TITLE: Defining Privacy is Supposed to be Easy
AUTHORS: Sebastian Moedersheim, Thomas Gross, Luca Vigano`
ABSTRACT: Formally specifying privacy goals is not trivial. The most widely
used approach in formal methods is based on the static equivalence
of frames in the applied pi-calculus, basically asking whether or not the
intruder is able to distinguish two given worlds. A subtle question is how
we can be sure that we have specified all pairs of worlds to properly
reflect our intuitive privacy goal. To address this problem, we introduce a
novel and declarative way to specify privacy goals, called "alpha-beta
privacy", and relate it to static equivalence. This new approach is based
on specifying two formulae alpha and beta in first-order logic with
Herbrand universes, where alpha reflects the intentionally released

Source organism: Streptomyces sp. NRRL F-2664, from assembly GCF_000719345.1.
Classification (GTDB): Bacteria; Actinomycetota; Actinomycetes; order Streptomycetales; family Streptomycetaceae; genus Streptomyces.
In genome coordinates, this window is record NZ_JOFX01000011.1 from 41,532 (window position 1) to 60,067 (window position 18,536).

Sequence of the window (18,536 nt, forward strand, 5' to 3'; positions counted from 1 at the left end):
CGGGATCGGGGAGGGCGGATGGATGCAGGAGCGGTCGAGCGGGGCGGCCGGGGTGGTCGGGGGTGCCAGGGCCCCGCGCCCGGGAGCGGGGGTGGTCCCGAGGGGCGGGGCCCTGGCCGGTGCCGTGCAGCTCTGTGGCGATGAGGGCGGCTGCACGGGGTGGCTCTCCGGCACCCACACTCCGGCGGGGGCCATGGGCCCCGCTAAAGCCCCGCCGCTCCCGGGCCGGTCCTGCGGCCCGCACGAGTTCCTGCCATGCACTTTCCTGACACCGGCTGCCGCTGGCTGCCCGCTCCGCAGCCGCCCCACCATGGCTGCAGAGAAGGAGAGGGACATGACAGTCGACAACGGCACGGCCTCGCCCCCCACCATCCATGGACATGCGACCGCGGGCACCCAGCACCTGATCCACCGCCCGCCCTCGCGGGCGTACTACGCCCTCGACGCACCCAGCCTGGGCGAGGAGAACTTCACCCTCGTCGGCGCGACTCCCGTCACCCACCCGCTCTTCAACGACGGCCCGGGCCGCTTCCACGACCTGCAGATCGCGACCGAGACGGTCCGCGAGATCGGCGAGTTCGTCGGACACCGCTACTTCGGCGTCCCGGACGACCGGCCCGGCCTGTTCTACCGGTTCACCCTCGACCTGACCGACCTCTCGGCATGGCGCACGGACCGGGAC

information and beta includes the actual cryptographic ("technical")
messages the intruder can see.
Then alpha-beta privacy means that the intruder cannot derive any
"non-technical" statement from beta that he cannot derive from
alpha already. We describe by a variety of examples how this notion can be
used in practice. Even though alpha-beta privacy does not directly contain
a notion of distinguishing between worlds, there is a close relationship to
static equivalence of frames that we investigate formally. This allows us
to justify (and criticize) the specifications that are currently used in
verification tools, and obtain partial tool support for alpha-beta privacy.